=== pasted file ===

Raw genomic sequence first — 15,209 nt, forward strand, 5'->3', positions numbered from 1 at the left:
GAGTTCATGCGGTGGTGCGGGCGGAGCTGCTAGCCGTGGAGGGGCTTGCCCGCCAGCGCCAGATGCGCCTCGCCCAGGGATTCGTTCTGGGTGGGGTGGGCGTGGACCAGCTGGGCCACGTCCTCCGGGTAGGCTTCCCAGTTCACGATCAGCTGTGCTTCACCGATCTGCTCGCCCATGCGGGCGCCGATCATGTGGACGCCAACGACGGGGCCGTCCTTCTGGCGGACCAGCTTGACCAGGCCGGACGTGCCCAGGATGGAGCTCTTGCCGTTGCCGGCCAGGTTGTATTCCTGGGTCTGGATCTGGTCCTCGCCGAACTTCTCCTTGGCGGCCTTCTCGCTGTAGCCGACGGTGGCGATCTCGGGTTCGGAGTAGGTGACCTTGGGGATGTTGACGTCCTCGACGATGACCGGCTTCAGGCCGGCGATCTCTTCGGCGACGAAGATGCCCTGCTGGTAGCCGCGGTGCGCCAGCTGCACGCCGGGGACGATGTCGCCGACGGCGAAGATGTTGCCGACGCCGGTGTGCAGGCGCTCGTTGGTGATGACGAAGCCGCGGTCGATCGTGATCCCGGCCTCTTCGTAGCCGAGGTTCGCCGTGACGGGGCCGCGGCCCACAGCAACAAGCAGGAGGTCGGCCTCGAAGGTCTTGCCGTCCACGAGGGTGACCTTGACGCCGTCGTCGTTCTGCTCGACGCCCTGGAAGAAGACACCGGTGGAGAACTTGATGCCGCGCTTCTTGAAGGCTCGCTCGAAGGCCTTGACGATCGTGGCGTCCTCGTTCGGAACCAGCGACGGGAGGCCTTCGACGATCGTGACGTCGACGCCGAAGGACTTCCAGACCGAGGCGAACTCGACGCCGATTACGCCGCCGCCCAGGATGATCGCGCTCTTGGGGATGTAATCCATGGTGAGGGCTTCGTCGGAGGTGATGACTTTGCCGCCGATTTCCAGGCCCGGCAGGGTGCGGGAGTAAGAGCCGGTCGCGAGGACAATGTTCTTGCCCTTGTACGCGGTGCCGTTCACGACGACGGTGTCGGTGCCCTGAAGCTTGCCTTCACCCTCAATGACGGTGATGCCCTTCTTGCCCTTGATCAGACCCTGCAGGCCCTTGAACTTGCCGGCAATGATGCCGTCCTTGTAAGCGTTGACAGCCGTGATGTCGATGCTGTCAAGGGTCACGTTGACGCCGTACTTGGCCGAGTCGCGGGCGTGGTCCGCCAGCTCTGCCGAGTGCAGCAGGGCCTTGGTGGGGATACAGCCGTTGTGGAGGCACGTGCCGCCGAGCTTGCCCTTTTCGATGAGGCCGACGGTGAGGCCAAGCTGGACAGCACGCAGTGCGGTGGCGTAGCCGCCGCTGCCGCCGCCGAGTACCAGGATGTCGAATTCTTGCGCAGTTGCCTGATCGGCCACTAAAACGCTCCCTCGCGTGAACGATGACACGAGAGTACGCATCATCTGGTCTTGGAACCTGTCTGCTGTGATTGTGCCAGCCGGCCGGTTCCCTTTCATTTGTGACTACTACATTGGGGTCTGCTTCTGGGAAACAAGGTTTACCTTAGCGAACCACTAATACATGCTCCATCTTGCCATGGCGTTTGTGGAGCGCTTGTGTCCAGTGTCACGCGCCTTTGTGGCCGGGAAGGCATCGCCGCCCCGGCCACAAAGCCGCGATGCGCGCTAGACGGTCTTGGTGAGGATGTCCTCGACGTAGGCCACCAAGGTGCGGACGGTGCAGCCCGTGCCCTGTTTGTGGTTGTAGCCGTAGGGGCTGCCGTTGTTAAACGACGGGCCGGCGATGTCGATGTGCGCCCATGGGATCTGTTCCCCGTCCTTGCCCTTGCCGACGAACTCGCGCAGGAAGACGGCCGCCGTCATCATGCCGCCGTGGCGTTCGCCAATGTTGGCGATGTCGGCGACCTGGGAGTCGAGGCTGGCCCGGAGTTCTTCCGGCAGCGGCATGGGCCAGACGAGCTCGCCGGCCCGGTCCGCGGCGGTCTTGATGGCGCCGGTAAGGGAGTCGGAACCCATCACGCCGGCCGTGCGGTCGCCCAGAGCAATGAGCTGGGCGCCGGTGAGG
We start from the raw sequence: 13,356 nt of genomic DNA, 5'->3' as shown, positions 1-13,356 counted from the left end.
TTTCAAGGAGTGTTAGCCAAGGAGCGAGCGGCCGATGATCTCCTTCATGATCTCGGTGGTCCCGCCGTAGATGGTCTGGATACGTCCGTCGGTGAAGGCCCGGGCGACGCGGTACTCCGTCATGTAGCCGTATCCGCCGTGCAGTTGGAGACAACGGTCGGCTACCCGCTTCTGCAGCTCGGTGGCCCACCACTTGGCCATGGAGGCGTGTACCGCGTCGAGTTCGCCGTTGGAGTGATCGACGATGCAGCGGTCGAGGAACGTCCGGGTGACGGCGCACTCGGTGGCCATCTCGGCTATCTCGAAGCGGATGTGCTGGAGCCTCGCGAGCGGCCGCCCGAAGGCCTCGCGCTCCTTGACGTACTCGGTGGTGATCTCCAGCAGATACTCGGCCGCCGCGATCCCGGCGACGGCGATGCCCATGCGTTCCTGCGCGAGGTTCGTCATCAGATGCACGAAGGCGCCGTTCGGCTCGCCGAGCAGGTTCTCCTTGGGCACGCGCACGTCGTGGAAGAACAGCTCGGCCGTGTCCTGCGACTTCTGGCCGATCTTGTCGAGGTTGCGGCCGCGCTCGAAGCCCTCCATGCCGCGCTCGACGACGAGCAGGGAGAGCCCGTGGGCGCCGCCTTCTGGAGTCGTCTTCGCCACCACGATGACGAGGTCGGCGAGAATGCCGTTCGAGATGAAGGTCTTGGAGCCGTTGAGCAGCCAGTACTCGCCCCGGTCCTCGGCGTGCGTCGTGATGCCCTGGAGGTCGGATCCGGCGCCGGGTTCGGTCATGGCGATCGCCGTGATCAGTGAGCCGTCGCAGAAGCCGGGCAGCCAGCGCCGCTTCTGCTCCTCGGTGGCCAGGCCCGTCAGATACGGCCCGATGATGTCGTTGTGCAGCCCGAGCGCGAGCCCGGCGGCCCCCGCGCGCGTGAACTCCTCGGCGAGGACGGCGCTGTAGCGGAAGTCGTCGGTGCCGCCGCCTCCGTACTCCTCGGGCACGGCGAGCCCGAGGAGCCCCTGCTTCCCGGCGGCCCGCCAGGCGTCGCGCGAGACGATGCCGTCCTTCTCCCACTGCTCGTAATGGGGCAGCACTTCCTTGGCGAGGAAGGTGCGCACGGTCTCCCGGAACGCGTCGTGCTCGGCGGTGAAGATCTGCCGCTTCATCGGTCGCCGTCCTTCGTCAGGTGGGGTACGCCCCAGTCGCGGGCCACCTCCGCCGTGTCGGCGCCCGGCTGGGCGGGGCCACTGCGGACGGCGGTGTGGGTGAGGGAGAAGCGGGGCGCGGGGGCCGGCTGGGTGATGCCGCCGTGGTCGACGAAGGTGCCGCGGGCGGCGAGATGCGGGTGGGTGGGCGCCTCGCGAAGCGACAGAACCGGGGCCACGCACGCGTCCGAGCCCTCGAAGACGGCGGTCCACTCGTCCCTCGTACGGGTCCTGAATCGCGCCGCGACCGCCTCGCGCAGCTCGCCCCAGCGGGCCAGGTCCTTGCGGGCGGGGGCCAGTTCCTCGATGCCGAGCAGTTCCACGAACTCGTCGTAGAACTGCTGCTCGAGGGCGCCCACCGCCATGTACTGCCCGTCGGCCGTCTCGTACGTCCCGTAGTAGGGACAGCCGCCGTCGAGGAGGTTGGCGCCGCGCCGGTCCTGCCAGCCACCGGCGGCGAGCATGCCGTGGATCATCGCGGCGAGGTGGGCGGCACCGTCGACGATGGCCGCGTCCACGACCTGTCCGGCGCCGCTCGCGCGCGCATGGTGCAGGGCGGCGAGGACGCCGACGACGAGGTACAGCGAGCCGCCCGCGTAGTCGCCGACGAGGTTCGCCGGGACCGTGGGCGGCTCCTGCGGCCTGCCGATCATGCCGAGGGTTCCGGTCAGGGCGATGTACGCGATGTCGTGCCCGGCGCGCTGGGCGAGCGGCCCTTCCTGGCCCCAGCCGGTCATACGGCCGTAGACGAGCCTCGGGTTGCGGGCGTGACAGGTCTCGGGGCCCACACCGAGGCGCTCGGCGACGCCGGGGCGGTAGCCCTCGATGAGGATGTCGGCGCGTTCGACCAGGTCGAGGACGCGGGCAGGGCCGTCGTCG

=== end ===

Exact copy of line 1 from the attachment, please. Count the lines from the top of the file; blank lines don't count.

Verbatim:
Raw genomic sequence first — 15,209 nt, forward strand, 5'->3', positions numbered from 1 at the left: